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A part of numbered rows of cement seats in a small open theater, from 18 to 21
One of these numbers here just has to be right ...
I thought this was pretty hilarious. Freshman GOP Rep. Chris Gibson, who just fended off a tough reelection challenge from Democrat Julian Schreibman, is trying to get out from under his pledge never to raise taxes that he made to anti-tax zealot Grover Norquist—a pledge he readily took when he first ran for Congress in 2010. But Gibson doesn't want to look like he's going back on his word, so he's come up with a truly comical "rationale" as to why his promise no longer applies to him:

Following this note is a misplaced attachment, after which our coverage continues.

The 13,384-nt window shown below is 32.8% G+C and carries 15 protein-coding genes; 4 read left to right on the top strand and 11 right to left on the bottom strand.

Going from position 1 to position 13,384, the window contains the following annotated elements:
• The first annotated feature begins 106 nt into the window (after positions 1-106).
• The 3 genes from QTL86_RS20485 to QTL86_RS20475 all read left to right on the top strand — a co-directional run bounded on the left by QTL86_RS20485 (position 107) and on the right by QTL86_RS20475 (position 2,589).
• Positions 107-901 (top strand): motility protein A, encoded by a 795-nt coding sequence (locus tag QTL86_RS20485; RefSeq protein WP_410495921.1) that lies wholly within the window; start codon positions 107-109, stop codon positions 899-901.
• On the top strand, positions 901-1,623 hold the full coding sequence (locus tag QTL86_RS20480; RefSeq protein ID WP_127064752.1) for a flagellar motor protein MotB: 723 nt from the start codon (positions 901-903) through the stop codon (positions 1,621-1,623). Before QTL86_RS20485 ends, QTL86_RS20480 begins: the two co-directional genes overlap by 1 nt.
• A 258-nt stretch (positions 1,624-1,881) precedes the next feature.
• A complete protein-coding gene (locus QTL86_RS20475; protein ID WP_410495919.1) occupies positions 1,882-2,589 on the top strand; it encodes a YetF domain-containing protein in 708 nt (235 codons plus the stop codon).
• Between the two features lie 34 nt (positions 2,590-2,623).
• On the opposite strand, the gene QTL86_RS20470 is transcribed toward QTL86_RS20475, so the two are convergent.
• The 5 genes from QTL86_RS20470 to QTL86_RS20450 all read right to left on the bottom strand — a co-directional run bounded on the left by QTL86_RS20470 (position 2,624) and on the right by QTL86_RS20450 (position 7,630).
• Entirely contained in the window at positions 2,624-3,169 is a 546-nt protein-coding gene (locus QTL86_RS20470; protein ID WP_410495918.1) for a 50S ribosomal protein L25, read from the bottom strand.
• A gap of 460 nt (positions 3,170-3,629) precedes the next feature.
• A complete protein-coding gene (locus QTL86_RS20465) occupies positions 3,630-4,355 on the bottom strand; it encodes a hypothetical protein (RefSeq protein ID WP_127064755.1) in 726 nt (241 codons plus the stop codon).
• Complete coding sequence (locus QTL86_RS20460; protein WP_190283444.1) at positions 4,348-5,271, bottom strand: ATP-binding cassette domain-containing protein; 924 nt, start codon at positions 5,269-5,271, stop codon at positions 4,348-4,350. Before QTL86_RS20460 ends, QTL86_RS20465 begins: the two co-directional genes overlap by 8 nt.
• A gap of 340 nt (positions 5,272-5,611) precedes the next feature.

The Congressman signed the pledge as a candidate in 2010 for the 20th Congressional District. [...]

Regarding the pledge moving forward, Congressman Gibson doesn’t plan to resign it for the 19th Congressional District, which he now represents (the pledge is to your constituents of a numbered district).

I'm pretty sure Gibson is trying to say that because his district number got changed, the pledge no longer applies! That's some amazing chutzpah. I mean, what if the number had happened to stay the same? And even forgetting that nonsense, how about the fact that 44 percent of the constituents in the new 19th were previously represented by Gibson in the old 20th? So would the pledge apply to that group, but not the remaining 56 percent? This is so ridiculous I can scarcely believe it. It doesn't matter what I think, though: The real question, though, will be whether Norquist buys it. Somehow, I have a feeling he won't.

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